"I think it is me versus me to be honest," he says succinctly. "Don't get me wrong, Zain, Yianni, McKenna, even going down the list, Meredith, Henderson, all those guys are great. I believe all those guys are incredible talents. They are all very good at what they do. I think for me to be successful I have to be the best version of Jordan Oliver and not worry about what my competition is doing or who is across the line. I have to wrestle my style better than anybody else wrestles their style, and I believe that is going to get the job done for me. I don't like to read into what these guys are doing as much as what I am doing and what I do best. Biggest competition for me domestically, obviously you've got Zain and you've got Yianni. Those guys bring two different games to the mat. Yianni is very, very different, he scrambles, creates scrambles. Zain is very much pressure and hands in your face. Those two are obviously the front runners, but 65 is a loaded weight class so you can't ever count anybody out, but there is too much time to work on myself in training to not be focused on what I need to do better and where I need to improve, so like I said, it is me versus me."
Before he turns his focus entirely to the Olympic Team Trials, Oliver will face off against Nolf this weekend. Due to the weight difference it certainly qualifies as a dream match, but it is actually going to happen. On top of that, the differences in styles will likely result in an exciting and intriguing bout.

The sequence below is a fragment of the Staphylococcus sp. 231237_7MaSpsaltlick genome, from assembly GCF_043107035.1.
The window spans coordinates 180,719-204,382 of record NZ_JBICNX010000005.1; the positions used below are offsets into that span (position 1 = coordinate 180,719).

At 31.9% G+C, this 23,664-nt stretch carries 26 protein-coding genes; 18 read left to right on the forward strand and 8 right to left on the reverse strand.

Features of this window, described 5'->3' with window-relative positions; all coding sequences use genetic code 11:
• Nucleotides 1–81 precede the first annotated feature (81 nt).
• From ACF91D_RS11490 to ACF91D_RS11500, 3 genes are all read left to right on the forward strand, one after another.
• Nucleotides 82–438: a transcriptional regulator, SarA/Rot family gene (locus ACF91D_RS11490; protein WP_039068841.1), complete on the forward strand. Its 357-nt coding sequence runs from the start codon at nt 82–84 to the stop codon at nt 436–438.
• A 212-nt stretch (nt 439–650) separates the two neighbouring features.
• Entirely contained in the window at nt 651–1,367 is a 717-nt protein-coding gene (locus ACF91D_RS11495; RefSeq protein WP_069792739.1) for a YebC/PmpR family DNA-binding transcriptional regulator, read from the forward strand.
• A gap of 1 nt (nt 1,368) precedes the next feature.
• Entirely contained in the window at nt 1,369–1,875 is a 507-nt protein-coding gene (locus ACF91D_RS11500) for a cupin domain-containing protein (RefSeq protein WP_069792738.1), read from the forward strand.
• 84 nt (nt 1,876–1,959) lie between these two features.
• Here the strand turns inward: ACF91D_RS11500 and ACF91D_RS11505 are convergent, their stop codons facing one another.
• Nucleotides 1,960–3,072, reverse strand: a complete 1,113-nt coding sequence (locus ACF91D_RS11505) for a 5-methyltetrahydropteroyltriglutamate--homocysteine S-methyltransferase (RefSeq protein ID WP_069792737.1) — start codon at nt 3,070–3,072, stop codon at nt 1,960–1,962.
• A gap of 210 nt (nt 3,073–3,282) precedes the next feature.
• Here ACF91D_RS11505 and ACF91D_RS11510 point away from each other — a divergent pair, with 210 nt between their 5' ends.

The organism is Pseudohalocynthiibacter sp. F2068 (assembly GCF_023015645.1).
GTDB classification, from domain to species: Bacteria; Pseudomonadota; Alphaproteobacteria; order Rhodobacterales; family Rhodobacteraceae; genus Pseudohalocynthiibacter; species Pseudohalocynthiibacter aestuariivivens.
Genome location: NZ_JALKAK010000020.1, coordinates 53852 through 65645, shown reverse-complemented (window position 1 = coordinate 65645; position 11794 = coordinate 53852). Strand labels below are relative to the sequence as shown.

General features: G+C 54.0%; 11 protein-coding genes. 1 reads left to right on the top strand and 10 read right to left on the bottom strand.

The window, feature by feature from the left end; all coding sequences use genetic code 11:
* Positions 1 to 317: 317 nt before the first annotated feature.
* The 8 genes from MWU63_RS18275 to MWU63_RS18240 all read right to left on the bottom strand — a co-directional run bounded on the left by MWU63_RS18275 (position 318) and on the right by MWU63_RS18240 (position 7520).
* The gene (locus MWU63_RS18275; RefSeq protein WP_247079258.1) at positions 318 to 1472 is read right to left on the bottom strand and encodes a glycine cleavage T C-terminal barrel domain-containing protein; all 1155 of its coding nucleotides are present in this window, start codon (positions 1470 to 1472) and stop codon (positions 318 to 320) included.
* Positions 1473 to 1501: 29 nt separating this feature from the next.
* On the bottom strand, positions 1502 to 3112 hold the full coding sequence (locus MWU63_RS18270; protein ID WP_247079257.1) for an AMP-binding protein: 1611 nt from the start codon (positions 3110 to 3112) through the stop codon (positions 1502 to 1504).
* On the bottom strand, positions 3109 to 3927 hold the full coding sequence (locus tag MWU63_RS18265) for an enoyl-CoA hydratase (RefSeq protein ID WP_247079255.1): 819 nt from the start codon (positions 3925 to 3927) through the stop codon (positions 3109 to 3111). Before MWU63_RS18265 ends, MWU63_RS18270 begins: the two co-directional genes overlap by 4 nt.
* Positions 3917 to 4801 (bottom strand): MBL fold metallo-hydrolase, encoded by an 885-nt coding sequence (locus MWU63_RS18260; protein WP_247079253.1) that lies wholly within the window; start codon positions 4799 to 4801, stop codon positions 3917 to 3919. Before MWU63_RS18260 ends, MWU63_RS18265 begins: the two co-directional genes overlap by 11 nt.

"You might not ever get a chance to see Jason Nolf and Jordan Oliver get to wrestle in a tournament just because of the weight classes." Oliver says. " I am a 65-kilogram wrestler and Nolf was wrestling 79 kilograms last year. I think we came to a gentleman's agreement that it is for the fans, but it is for us too. We are competitors, and we want to put ourselves against the best guys to test ourselves and also have fun doing what we love. Me and Nolf agreed that we are around the same weight, so we don't need to weigh in. People want to see the match, we both love to compete against another high-level competitor, and we are both very very offensive. It should be a very fun and entertaining match with attacks and scoring. It interested me, because again I never got to wrestle Jason Nolf but I have always watched him and he is awesome. He is a very creative and crafty wrestler and I have always had respect for him. He was one of my favorites to watch when he was in college. It will be fun to mix it up with him and dance with him all around the mat."